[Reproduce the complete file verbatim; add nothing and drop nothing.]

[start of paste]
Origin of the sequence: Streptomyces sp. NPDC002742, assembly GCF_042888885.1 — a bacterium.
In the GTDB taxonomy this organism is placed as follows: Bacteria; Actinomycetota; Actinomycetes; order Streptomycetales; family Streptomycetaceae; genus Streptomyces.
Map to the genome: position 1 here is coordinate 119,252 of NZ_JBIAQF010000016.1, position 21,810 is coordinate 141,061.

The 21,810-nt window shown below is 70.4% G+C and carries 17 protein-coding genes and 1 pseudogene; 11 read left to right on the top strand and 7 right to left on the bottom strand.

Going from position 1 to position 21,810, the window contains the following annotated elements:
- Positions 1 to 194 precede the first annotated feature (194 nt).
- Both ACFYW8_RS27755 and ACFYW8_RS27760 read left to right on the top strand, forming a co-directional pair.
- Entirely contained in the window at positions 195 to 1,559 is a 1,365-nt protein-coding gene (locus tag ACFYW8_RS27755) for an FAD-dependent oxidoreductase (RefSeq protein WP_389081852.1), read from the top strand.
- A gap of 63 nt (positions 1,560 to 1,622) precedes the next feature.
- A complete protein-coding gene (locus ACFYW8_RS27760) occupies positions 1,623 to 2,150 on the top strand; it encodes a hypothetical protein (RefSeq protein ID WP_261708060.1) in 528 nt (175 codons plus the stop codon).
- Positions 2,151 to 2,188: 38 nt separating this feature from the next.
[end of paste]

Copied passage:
Origin of the sequence: Streptomyces sp. NPDC002742, assembly GCF_042888885.1 — a bacterium.
In the GTDB taxonomy this organism is placed as follows: Bacteria; Actinomycetota; Actinomycetes; order Streptomycetales; family Streptomycetaceae; genus Streptomyces.
Map to the genome: position 1 here is coordinate 119,252 of NZ_JBIAQF010000016.1, position 21,810 is coordinate 141,061.

The 21,810-nt window shown below is 70.4% G+C and carries 17 protein-coding genes and 1 pseudogene; 11 read left to right on the top strand and 7 right to left on the bottom strand.

Going from position 1 to position 21,810, the window contains the following annotated elements:
- Positions 1 to 194 precede the first annotated feature (194 nt).
- Both ACFYW8_RS27755 and ACFYW8_RS27760 read left to right on the top strand, forming a co-directional pair.
- Entirely contained in the window at positions 195 to 1,559 is a 1,365-nt protein-coding gene (locus tag ACFYW8_RS27755) for an FAD-dependent oxidoreductase (RefSeq protein WP_389081852.1), read from the top strand.
- A gap of 63 nt (positions 1,560 to 1,622) precedes the next feature.
- A complete protein-coding gene (locus ACFYW8_RS27760) occupies positions 1,623 to 2,150 on the top strand; it encodes a hypothetical protein (RefSeq protein ID WP_261708060.1) in 528 nt (175 codons plus the stop codon).
- Positions 2,151 to 2,188: 38 nt separating this feature from the next.